Put 500,000+ BGP routes in your lab network!!! Download this VM and become your own upstream BGP ISP for testing.

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Happy New Year and welcome to the VM you can punish your routers with :-)

Hello from stubarea51.net and Happy New Year! We are back from the holidays and recharged with lots of new stuff in the world of network engineering. If you ever thought it would be cool to put a full BGP table into a lab router, GNS3 or other virtualized router, you’re not alone.

A while back, I tackled this post and got everything up and running:


First of all, thanks to evilrouters.net for figuring out the hard parts so we could build this into a VM. After basking for a while in the high geek factor of this project, it gave me an idea to build a VM that could be distributed among network engineers and IT professionals. The idea is to easily spin up one or more full BGP tables to test a particular network design or convergence speed, playing with BGP attributes, etc. After a few months of tweaking it and getting the VM ready for distribution, we finally are ready to put it out for everyone to use.

Network Diagram

Here is an overview of the topology we used for testing our full BGP table. This can be done a number of different ways and you can use just about any combination of Hypervisors including VM Ware and VirtualBox which are the two downloads included in this post. In this setup, we are using a MikroTik x86 VM to peer into the Ubuntu VM that has copies of the global table. It established an EBGP peering over and takes in a full table.


Getting started 

First you need to download either the VM Ware or VirtualBox OVA files and import them into your hypervisor. The setup and installation of VM Ware ESXi or VirtualBox is beyond the scope of this post, so please google it if you need help.


Download .OVA for VM Ware

Download .OVA for VirtualBox

Powering up the VM

Once you have successfully imported the VM, you will get a screen that looks like this:



Here are the credentials which you can change if needed.

username: bgpuser

password: bgpuser

sudo password: bgpuser

Bridging the VM NIC to your lab network

In order to have IP connectivity to another router (physical or virtual) you will need to setup the VM NIC to connect to the network you want to test on. There are a number of different ways to connect VMs into a virtual or physical network.

VM Ware – we connected the VM to the default VM management network (which is a physical server NIC) so it could reach other VMs and physical lab routers



VirtualBox – we bridged the VM to the NIC of the desktop we are running VirtualBox on so it could reach other VMs and physical lab routers


BGP Feeds that are used in this VM

The BGP feeds that are available come from the RIPE RIS Raw Data page and were archived in January 2016. We included 6 different tables from 4 continents so you can have up to 6 unique BGP tables to use in your lab testing. See the next section for the syntax to use for one of these files.


Important Note !!!! – Using this VM does not provide connectivity to the Internet and will likely cause an outage when connected to a production network with live BGP peerings. This VM is intended to simulate an upstream peering for testing and lab development.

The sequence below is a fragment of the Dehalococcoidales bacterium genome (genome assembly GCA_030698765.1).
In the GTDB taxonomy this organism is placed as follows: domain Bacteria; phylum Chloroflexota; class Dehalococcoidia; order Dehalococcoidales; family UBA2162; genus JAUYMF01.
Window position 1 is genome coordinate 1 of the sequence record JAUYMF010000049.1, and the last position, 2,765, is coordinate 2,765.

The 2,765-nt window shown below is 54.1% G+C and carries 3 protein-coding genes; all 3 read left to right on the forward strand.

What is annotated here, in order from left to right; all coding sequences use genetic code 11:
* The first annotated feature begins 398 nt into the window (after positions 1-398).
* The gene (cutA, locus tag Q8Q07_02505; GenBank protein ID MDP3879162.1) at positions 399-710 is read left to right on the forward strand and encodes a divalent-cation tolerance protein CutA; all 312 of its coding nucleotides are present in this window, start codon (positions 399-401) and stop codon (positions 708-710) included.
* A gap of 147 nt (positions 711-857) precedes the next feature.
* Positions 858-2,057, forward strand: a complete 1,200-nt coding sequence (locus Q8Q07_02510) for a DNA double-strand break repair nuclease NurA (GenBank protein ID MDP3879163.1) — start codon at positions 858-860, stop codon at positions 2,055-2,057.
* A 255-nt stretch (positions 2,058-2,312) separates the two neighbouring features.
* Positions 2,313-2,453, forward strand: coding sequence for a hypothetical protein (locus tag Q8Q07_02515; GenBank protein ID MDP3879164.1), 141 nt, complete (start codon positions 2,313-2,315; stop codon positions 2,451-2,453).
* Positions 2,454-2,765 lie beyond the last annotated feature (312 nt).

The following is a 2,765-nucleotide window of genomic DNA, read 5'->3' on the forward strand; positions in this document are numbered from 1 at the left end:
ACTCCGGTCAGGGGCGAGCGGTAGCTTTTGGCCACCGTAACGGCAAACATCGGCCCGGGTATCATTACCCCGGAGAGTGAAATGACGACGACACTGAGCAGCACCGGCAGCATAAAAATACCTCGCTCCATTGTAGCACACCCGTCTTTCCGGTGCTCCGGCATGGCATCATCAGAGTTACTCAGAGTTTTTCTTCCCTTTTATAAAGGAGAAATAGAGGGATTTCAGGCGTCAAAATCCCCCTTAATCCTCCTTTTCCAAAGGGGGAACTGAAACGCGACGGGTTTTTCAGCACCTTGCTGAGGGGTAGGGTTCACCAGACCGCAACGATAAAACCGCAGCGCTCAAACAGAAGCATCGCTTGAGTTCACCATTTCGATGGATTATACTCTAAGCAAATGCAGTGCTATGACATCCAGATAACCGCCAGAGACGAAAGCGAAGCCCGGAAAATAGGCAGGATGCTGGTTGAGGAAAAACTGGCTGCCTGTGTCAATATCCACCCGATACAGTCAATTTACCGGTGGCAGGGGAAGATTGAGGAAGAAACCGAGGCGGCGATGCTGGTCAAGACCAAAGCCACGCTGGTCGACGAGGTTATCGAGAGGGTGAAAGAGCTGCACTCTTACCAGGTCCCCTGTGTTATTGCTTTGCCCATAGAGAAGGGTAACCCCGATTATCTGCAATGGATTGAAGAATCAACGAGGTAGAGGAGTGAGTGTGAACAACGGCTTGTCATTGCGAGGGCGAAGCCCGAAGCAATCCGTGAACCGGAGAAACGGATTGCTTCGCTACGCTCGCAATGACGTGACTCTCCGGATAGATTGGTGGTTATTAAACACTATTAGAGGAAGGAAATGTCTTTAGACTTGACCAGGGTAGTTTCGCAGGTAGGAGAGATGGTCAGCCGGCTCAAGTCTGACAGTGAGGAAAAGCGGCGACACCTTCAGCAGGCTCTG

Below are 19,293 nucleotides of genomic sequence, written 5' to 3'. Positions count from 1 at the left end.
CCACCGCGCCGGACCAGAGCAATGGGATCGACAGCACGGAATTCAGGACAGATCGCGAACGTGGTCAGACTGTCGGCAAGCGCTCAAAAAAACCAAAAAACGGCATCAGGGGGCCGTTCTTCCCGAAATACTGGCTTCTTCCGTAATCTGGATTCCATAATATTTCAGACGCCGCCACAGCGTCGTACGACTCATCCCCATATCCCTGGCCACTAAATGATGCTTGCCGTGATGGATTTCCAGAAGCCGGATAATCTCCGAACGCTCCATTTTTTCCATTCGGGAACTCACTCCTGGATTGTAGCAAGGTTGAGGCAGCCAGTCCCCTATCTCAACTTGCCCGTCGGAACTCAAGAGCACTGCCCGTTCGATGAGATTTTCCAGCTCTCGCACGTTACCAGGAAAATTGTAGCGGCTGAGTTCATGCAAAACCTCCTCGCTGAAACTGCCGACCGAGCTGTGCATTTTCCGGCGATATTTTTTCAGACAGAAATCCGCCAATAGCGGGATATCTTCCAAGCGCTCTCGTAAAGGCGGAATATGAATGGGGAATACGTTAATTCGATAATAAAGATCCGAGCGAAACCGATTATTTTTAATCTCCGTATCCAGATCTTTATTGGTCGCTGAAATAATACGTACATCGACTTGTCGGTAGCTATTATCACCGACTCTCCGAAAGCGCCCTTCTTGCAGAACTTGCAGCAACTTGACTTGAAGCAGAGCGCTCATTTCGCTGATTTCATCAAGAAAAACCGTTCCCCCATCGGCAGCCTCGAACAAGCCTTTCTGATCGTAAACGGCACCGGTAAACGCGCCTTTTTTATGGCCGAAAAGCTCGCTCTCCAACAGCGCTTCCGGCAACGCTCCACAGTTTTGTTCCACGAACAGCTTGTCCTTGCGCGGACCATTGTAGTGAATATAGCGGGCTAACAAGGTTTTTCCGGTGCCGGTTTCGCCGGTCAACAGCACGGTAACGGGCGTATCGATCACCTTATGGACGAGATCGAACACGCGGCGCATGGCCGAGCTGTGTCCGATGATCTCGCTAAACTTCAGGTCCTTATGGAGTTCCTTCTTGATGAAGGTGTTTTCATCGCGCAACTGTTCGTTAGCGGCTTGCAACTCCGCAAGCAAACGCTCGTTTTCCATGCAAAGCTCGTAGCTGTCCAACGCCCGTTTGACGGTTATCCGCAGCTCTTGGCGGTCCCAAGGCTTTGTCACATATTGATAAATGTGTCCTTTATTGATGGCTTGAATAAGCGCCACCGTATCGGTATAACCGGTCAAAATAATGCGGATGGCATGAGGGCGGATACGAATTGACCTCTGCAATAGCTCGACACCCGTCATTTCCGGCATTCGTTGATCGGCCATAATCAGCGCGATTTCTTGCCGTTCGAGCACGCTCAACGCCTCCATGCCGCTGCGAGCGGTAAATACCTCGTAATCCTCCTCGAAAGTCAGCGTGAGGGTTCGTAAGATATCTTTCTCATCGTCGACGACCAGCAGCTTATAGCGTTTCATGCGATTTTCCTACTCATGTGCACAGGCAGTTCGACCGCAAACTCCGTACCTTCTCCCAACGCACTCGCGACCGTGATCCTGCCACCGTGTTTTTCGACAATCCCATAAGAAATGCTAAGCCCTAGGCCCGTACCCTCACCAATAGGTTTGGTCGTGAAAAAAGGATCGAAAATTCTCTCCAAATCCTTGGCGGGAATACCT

Setting up a BGP peering – BGP VM

Once you have IP connectivity and can ping the router you want to peer with, you can set up a peering on the VM. Here is the command syntax – first change to the bgp directory and issue the command below (with edits for your IPs and AS numbers)

Options for the BGP Peering (using the program bgp_simple ver 0.12)

Setting up a BGP peering – Your peering router

We used a MikroTik x86 VM in ESXi for this test, but any brand of virtual or physical router that supports BGP can be used.

Sit back and watch hundreds of thousands of prefixes torture the CPU of your router


14 thoughts on “Put 500,000+ BGP routes in your lab network!!! Download this VM and become your own upstream BGP ISP for testing.

  1. Sudo password on the VMware image isn’t working. I tried all iterations of ‘bgpuser’ and none of them worked. Any ideas? Thanks for the VMs by the way, it’s going to be awesome once I can get it set up and talking to my home lab. Then it’s time to watch the smoke pour out of my ancient Cisco routers!

  2. Got it to work nicely in the lab. Only problem is that loading the full table into an adjacent Cisco ASR takes > 2 hours.. Is that a consequence of displaying all updates in the VMs console or any other insights?

    1. I probably should post an update with some tips that I’ve discovered after working with this VM for a while. You are correct that if you SSH into the VM and issue the commands in a terminal session versus running it in the VM console window, the table usually loads in 15 to 20 minutes instead of hours. This appears to be exactly as you described – a consequence of displaying over 500,000 prefixes in the console window. Also, be sure to set your BGP peering timers to 600 keepalive and 1800 hold to avoid the peering going down unexpectedly. If you want to be able to test how quickly a router can take a full table in, I typically peer a VM or another physical router to the BGP Table VM and then peer the router that i want to test to the intermediate peering point to get more accurate results for speed of convergence.

  3. wao , such a nice tool.
    I have faced an error regarding the advertisment of BGP updates :
    bind() failed at /usr/local/share/perl/5.18.2/Net/BGP/process.pm line 220
    at ./bgp_simple.pl line 246

    Nothing is advertised.
    Please advise on this

  4. Thank you so much for the great work Kevin , just tested it in Lab ..great to have such a tool to see the real capacities of your internet edge devices , before you actually expose them to full internet BGP RIB…

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